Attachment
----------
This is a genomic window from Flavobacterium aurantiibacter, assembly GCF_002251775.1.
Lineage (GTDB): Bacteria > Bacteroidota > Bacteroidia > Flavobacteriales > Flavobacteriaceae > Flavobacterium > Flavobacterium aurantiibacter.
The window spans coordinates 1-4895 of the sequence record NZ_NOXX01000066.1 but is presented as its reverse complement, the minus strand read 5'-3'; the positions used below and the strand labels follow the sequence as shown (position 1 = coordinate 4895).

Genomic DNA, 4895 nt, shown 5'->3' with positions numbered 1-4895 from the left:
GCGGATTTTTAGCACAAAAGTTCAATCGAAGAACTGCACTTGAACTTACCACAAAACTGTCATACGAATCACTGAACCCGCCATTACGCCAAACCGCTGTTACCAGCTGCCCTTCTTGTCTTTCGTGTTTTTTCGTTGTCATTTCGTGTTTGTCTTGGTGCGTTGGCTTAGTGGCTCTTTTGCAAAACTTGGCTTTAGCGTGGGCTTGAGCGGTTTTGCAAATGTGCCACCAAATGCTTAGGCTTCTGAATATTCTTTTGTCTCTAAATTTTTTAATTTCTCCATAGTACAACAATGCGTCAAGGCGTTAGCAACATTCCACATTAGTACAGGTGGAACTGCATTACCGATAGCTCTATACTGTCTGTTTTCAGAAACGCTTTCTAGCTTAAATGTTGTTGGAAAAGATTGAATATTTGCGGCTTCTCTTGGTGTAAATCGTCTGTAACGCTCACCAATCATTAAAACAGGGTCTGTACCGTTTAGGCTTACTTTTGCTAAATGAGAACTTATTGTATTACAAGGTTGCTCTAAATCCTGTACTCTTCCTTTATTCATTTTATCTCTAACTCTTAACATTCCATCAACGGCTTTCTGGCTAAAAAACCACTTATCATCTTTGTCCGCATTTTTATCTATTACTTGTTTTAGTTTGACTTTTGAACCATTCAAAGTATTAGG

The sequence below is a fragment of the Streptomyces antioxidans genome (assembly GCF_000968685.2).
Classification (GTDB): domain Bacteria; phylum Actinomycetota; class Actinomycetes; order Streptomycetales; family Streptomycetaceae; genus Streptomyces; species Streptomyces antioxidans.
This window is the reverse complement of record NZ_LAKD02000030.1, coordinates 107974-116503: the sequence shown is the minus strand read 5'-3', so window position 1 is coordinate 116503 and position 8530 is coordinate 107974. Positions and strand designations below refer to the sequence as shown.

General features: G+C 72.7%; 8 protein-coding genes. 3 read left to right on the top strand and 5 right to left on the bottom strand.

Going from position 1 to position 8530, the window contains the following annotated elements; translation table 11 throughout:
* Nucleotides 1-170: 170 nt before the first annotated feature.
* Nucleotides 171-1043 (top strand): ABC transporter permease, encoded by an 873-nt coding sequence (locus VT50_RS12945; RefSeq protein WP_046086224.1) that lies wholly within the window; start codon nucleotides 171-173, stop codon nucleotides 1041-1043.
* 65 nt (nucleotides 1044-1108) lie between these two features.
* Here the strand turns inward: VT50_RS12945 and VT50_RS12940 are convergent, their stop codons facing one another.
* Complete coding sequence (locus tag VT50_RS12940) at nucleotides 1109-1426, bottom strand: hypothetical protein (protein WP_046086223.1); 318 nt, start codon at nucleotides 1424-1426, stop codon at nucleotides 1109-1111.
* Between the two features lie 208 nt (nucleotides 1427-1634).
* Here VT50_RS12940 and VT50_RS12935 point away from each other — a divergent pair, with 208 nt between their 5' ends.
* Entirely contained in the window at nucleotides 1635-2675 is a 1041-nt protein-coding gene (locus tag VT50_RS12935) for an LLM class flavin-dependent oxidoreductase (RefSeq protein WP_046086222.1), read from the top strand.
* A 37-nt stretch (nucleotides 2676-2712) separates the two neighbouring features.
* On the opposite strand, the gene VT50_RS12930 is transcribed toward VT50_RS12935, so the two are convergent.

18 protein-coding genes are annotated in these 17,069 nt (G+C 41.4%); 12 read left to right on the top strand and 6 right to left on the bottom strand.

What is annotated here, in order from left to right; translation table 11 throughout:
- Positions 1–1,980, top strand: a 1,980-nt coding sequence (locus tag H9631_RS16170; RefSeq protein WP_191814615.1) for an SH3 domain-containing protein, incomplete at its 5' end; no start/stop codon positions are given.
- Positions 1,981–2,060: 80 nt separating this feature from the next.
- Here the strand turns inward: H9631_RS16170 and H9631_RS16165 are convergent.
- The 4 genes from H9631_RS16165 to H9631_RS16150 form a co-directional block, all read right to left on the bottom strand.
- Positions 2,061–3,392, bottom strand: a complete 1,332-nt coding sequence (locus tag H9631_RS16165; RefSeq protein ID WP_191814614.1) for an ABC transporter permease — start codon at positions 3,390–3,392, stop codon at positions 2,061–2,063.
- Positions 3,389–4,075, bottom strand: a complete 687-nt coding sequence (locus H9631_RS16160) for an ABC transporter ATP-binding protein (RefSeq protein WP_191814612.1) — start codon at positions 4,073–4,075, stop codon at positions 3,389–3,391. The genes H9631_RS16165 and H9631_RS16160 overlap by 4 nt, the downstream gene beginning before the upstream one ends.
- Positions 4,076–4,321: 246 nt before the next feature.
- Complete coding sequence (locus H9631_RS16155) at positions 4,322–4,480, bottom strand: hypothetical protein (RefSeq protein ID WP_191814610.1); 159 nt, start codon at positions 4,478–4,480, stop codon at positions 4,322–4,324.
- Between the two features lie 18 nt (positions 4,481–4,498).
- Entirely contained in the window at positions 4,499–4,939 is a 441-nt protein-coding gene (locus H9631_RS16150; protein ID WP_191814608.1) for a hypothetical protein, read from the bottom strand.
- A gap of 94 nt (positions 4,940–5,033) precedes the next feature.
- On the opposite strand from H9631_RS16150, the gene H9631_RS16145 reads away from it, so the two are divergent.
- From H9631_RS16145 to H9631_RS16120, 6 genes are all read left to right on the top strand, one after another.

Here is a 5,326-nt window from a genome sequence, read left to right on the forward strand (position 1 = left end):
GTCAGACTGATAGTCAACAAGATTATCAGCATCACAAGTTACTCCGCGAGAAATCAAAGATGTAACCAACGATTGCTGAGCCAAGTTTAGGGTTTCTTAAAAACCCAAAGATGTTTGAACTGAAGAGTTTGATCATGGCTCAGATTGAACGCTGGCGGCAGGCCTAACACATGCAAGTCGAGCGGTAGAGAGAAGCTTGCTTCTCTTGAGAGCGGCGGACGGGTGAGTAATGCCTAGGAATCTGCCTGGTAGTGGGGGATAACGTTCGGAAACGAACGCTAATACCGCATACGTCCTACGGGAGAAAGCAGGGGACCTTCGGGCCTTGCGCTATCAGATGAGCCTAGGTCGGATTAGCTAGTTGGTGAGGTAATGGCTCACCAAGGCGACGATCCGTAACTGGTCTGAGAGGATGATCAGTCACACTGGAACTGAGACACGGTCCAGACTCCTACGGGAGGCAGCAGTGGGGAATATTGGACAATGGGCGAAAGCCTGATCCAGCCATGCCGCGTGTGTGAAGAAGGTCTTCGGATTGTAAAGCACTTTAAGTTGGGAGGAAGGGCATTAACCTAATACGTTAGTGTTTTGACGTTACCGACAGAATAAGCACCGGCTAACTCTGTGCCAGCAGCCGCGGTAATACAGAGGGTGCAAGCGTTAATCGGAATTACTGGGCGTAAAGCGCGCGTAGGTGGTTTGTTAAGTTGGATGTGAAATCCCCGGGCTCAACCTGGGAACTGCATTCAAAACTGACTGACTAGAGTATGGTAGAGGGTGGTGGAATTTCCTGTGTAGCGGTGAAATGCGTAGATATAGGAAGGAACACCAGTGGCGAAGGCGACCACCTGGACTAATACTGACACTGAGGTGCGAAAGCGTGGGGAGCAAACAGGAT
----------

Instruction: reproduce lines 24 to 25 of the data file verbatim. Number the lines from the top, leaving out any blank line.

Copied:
- Positions 1,981–2,060: 80 nt separating this feature from the next.
- Here the strand turns inward: H9631_RS16170 and H9631_RS16165 are convergent.